Cleary University's Incoming President Targets Skills Gap
June 11, 2021
By Mike Kruzman & Jon King / firstname.lastname@example.org
Cleary University’s incoming president is ready to help continue the school’s tradition of preparing students for the labor market in a way that will make them stand out.
On July 1st, Dr. Alan Drimmer will officially take office as Cleary’s 11th president. In his 20 years of administrative experience, he has served as Provost at National Defense University, Chief Academic Officer and Senior Vice President at the University of Maryland Global Campus and University of Phoenix, and President of Western International and American InterContinental universities.
Drimmer said one of the things that attracted him to the university is how Cleary goes beyond what many other schools may provide. “I was really very excited by the fact that Cleary is trying to address the skills gap in this country, because it’s just very striking that, on one hand, we have significant unemployment in this country. On the other hand, employers are telling us that they’re not able to find the employees that they need. The primary thing that drew me to them is that they’re trying to address that, trying to solve that problem and they’re trying to do that by going out, by talking to employers, look for commonalities and then build it into the curriculum.”
Drimmer said one of his goals is to expand the awareness of the innovative teaching at the university. He talked about experiential learning and putting students into situations where they have to think on their feet. He said while there are always going to be requirements such as reading a textbook or listening to a lecture, he is a fan of “learning by doing.”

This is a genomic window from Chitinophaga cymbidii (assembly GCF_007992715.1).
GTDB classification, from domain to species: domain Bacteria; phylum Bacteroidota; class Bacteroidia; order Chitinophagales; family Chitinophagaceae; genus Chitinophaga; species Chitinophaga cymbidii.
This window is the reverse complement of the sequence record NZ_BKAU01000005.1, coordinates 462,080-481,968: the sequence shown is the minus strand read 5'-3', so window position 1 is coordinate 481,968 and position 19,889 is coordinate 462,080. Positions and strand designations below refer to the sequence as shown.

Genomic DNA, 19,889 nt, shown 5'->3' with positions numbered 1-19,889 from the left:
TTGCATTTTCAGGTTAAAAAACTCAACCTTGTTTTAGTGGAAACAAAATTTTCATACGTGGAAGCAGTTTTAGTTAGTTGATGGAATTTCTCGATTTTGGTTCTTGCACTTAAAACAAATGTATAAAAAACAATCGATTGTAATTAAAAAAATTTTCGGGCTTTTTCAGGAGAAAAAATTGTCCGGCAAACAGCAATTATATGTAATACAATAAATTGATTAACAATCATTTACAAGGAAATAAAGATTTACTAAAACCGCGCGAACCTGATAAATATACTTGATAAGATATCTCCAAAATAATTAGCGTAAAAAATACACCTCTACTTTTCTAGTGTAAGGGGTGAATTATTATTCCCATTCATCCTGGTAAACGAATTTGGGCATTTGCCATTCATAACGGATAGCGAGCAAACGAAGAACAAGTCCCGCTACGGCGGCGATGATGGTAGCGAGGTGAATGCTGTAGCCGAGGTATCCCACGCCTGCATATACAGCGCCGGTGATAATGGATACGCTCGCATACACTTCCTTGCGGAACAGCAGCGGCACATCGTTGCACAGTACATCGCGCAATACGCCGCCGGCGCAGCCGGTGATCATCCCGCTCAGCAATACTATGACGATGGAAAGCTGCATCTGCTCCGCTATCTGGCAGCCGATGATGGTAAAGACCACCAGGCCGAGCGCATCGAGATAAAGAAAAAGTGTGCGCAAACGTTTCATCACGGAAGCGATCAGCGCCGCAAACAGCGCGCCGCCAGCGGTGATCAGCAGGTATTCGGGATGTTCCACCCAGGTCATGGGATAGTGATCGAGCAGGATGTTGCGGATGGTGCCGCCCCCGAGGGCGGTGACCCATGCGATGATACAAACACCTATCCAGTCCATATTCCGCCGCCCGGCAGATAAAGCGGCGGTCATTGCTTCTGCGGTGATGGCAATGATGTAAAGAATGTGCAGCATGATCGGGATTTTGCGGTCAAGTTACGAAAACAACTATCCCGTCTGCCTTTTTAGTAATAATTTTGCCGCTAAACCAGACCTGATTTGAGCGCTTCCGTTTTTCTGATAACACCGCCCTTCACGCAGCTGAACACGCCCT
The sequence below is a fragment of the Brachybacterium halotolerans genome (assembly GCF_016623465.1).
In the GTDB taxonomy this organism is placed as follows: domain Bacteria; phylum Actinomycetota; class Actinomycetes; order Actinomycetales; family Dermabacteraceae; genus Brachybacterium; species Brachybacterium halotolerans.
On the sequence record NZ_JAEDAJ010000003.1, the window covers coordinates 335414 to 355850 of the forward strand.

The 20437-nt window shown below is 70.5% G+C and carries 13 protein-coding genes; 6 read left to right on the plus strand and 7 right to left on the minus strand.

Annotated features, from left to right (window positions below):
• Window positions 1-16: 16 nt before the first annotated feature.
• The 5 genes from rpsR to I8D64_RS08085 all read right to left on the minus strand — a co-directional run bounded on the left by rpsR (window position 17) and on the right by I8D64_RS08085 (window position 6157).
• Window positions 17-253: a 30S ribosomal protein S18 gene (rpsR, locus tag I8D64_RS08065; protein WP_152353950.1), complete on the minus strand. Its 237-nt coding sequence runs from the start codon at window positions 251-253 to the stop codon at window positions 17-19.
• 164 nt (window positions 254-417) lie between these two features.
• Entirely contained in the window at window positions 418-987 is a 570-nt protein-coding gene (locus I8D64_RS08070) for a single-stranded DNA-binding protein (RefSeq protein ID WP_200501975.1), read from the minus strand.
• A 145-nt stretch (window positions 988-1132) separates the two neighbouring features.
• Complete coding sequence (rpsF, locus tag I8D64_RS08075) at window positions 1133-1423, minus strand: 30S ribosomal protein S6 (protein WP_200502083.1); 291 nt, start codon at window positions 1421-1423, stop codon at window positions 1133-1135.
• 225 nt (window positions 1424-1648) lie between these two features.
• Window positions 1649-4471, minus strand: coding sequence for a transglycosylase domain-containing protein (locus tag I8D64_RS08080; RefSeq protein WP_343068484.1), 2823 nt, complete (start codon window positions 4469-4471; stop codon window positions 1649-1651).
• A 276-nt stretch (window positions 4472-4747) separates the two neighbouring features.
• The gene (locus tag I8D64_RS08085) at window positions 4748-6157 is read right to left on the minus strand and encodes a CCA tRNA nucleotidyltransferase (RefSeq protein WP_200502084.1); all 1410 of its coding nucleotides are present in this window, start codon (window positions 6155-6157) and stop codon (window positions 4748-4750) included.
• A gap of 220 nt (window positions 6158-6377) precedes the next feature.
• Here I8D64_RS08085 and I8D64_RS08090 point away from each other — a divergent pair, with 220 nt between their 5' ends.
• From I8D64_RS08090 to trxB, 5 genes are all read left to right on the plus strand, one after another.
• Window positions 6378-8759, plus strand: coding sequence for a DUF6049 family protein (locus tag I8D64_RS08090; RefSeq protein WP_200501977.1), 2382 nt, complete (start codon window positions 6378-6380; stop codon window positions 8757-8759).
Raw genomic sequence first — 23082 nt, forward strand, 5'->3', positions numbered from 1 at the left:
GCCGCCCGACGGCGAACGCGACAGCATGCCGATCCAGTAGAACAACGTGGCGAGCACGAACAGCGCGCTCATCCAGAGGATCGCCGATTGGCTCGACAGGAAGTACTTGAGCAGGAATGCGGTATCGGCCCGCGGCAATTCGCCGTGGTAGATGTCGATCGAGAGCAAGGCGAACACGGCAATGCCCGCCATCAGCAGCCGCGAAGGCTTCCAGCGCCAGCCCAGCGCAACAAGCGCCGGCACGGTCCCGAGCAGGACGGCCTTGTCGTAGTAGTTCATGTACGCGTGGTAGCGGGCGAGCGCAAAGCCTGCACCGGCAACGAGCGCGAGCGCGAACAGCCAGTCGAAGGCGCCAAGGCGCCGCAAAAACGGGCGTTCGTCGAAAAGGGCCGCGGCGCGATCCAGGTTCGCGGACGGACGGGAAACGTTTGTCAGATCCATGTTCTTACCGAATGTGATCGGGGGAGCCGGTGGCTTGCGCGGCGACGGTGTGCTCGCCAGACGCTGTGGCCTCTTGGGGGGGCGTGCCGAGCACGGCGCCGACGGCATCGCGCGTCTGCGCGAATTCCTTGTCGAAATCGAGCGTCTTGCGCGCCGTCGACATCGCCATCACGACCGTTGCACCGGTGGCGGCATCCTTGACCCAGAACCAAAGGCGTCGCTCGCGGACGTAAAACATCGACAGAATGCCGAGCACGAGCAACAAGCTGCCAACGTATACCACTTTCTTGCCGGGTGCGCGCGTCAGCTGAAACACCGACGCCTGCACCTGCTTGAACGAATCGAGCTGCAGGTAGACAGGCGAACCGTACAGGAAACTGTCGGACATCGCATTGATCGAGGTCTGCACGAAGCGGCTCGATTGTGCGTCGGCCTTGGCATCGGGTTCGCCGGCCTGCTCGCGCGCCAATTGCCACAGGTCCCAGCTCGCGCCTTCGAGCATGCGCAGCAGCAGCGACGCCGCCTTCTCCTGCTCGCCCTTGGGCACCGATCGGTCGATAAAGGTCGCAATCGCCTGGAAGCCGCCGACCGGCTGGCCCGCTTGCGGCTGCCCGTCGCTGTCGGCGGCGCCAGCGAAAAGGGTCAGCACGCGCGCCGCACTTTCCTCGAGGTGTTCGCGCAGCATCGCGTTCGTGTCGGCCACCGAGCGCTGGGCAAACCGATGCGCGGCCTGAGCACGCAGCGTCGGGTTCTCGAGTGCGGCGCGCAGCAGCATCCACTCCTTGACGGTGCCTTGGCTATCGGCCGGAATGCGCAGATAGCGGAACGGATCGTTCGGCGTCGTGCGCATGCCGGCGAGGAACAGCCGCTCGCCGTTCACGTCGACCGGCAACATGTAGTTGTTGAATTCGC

One of the hurdles of higher education for many is the cost. Drimmer said he believes they can focus on the student experience while opening up great pathways to jobs while keeping college affordable. “We try to help students use all of those credits, not just credits that they’ve earned, but also credits for skills that they have and might have developed at a job or other places. And if you do that, what you do is actually shrink the length of the program. You know, college doesn’t have to be four years. College can be less if you’re bringing in credit and when you shrink the length of the program, you shrink the cost of the program. So that’s not just a side issue with us, that’s key to keeping the cost moderate.”
Drimmer added that one of the most important investments the school can make is in staff, as he sees the relationships between students and teachers as a primary reason for students remaining in school. The teacher-student relationship is key, with Drimmer saying that as educators, they need to be able to break down barriers and let students they are not alone, and in doing so, that will help keep them on track. What students tend to remember most from the college experience, he offered, was a faculty member or two that cared about them.
Drimmer also wants to continue Cleary’s online learning opportunities in order to continue providing flexibility for students. He recognized that many people may prefer to learn in a face-to-face manner, but also that not everyone can do so - particularly adults with busy lives.
Drimmer was a guest on WHMI’s Viewpoint, this past Sunday morning at 8:30. His conversation with WHMI's Jon King, who serves as an adjunct faculty member at Cleary, is below.